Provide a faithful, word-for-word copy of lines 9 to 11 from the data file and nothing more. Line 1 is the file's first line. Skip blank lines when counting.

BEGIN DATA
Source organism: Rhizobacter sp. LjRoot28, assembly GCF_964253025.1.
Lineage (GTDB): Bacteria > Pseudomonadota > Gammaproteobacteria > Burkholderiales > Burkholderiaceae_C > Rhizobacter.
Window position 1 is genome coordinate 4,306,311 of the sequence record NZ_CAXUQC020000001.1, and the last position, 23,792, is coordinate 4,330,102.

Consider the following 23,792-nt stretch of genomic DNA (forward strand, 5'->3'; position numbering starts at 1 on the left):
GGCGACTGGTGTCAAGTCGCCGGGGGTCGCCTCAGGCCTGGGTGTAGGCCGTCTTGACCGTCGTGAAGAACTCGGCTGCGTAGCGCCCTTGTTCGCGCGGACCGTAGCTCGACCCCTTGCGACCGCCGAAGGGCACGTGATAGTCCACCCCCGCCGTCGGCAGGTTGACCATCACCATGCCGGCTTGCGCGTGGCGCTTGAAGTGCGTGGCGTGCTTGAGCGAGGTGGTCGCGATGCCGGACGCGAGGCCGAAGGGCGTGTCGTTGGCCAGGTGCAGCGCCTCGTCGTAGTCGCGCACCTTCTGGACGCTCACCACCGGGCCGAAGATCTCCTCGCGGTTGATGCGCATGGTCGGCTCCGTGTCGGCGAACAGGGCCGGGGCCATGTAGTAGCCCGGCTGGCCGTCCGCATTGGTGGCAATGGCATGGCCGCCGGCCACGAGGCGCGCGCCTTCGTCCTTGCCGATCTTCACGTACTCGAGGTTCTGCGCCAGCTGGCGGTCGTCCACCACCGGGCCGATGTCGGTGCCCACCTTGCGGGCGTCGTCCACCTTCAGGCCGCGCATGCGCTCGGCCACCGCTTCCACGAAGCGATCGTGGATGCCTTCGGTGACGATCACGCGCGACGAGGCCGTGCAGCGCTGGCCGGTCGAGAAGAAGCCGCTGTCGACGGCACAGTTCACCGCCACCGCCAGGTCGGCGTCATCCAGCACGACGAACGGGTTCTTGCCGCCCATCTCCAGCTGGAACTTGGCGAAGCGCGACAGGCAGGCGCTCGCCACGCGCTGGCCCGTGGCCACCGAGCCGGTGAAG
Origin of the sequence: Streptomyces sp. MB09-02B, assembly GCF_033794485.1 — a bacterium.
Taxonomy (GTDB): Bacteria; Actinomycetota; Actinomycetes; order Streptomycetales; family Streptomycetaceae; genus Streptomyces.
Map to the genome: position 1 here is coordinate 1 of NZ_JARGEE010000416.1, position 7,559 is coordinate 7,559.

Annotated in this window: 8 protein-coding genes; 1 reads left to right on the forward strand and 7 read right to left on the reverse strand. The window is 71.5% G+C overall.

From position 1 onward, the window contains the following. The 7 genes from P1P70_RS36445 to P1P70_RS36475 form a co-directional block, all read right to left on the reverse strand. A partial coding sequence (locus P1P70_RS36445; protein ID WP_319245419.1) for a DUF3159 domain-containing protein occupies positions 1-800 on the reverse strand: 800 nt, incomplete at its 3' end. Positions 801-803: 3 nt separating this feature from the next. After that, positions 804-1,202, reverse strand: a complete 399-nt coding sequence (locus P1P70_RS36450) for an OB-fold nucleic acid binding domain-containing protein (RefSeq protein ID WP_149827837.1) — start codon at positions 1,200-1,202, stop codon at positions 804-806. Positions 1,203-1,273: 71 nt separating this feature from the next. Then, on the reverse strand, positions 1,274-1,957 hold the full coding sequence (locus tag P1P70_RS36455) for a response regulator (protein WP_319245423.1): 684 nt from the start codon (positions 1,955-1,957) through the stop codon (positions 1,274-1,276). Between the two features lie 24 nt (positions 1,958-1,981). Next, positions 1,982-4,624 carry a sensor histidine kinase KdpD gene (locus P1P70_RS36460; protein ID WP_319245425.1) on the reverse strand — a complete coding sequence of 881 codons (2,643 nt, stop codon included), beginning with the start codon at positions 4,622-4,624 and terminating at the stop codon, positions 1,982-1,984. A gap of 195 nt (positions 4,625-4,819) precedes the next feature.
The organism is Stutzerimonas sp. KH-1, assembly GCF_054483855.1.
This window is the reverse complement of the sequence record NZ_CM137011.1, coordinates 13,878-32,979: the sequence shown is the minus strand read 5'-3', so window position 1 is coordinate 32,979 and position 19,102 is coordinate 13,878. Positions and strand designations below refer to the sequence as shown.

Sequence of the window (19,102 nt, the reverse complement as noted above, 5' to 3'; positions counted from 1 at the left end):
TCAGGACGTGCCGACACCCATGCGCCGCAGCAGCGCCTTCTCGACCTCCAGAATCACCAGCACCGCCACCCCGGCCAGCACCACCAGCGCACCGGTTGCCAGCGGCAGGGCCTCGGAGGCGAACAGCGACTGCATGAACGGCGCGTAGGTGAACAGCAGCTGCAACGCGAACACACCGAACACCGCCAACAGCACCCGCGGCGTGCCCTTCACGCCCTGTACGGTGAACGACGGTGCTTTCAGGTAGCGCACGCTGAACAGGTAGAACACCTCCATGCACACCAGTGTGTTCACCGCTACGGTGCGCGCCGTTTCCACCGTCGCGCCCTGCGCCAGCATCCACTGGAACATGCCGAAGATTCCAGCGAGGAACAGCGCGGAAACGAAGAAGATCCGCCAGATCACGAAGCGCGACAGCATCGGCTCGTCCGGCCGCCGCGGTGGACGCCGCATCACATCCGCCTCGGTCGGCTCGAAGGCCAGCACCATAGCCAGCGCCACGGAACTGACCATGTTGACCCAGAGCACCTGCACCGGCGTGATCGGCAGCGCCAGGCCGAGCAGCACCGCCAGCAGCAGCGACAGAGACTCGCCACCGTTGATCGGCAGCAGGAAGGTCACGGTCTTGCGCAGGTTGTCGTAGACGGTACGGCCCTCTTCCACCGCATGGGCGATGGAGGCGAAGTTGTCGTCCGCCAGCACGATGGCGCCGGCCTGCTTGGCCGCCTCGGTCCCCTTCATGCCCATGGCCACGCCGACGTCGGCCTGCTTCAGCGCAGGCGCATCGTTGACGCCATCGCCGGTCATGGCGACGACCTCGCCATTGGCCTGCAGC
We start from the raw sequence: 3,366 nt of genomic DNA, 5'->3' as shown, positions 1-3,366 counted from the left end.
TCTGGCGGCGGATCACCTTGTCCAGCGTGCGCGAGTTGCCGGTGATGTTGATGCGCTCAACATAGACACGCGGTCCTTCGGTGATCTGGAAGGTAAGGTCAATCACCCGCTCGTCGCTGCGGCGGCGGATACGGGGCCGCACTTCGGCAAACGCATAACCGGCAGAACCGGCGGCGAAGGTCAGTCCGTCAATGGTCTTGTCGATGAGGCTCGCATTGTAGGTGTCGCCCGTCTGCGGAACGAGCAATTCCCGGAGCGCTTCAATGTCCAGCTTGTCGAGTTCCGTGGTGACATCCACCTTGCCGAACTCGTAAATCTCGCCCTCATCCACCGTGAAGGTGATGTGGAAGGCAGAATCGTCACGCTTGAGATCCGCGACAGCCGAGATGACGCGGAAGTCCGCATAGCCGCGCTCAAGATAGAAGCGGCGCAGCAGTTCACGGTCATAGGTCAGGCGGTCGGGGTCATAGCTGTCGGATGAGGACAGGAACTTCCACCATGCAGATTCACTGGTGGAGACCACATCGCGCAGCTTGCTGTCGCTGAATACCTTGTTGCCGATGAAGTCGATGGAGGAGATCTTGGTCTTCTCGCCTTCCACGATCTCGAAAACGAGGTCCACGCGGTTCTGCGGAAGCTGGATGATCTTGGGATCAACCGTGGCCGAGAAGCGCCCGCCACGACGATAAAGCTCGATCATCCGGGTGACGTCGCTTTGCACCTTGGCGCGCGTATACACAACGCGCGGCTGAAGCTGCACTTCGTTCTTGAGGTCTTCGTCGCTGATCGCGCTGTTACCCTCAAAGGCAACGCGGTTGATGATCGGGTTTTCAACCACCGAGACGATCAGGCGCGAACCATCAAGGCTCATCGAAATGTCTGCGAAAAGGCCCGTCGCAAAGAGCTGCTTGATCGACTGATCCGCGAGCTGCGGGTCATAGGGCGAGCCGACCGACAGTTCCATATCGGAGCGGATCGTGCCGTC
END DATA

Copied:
Annotated in this window: 8 protein-coding genes; 1 reads left to right on the forward strand and 7 read right to left on the reverse strand. The window is 71.5% G+C overall.

From position 1 onward, the window contains the following. The 7 genes from P1P70_RS36445 to P1P70_RS36475 form a co-directional block, all read right to left on the reverse strand. A partial coding sequence (locus P1P70_RS36445; protein ID WP_319245419.1) for a DUF3159 domain-containing protein occupies positions 1-800 on the reverse strand: 800 nt, incomplete at its 3' end. Positions 801-803: 3 nt separating this feature from the next. After that, positions 804-1,202, reverse strand: a complete 399-nt coding sequence (locus P1P70_RS36450) for an OB-fold nucleic acid binding domain-containing protein (RefSeq protein ID WP_149827837.1) — start codon at positions 1,200-1,202, stop codon at positions 804-806. Positions 1,203-1,273: 71 nt separating this feature from the next. Then, on the reverse strand, positions 1,274-1,957 hold the full coding sequence (locus tag P1P70_RS36455) for a response regulator (protein WP_319245423.1): 684 nt from the start codon (positions 1,955-1,957) through the stop codon (positions 1,274-1,276). Between the two features lie 24 nt (positions 1,958-1,981). Next, positions 1,982-4,624 carry a sensor histidine kinase KdpD gene (locus P1P70_RS36460; protein ID WP_319245425.1) on the reverse strand — a complete coding sequence of 881 codons (2,643 nt, stop codon included), beginning with the start codon at positions 4,622-4,624 and terminating at the stop codon, positions 1,982-1,984. A gap of 195 nt (positions 4,625-4,819) precedes the next feature.
The organism is Stutzerimonas sp. KH-1, assembly GCF_054483855.1.